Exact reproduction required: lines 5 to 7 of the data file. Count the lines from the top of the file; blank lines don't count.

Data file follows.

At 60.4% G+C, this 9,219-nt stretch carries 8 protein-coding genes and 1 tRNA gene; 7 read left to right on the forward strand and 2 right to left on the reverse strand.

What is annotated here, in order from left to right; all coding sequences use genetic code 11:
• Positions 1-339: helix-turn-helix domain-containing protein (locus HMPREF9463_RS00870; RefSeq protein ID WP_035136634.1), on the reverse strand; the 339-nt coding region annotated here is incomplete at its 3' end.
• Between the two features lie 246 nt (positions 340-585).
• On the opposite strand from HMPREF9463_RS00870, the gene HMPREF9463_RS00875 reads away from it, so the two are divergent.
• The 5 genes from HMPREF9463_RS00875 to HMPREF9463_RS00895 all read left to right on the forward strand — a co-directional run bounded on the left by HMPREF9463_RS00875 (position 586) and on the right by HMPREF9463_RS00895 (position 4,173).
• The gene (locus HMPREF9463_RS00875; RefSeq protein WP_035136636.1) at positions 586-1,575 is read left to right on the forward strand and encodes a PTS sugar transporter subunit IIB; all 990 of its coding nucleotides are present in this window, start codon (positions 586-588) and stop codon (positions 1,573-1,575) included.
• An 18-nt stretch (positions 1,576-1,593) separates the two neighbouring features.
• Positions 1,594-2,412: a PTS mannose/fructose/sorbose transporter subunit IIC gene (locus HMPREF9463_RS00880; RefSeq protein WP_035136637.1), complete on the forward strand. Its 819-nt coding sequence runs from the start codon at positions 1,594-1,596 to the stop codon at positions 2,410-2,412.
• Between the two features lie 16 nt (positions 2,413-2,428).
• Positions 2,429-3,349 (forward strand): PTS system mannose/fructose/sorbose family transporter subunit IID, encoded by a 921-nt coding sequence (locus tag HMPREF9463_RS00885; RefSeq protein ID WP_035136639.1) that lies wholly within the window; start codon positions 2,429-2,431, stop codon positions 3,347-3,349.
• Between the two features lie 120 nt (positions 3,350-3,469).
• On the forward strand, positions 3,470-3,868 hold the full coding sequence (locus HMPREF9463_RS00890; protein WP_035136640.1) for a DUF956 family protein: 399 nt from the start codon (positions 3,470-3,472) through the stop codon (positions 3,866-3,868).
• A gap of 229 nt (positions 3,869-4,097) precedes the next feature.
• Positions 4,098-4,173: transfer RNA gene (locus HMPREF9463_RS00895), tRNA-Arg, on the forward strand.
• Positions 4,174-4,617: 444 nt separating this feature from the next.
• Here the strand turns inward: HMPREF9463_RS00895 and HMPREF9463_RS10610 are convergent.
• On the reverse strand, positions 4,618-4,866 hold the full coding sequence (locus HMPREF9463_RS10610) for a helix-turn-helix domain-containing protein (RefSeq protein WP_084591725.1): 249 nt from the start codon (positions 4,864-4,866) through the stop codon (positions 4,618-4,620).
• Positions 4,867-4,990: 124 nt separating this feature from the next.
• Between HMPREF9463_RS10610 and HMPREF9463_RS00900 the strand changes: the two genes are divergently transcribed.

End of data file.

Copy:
• On the opposite strand from HMPREF9463_RS00870, the gene HMPREF9463_RS00875 reads away from it, so the two are divergent.
• The 5 genes from HMPREF9463_RS00875 to HMPREF9463_RS00895 all read left to right on the forward strand — a co-directional run bounded on the left by HMPREF9463_RS00875 (position 586) and on the right by HMPREF9463_RS00895 (position 4,173).
• The gene (locus HMPREF9463_RS00875; RefSeq protein WP_035136636.1) at positions 586-1,575 is read left to right on the forward strand and encodes a PTS sugar transporter subunit IIB; all 990 of its coding nucleotides are present in this window, start codon (positions 586-588) and stop codon (positions 1,573-1,575) included.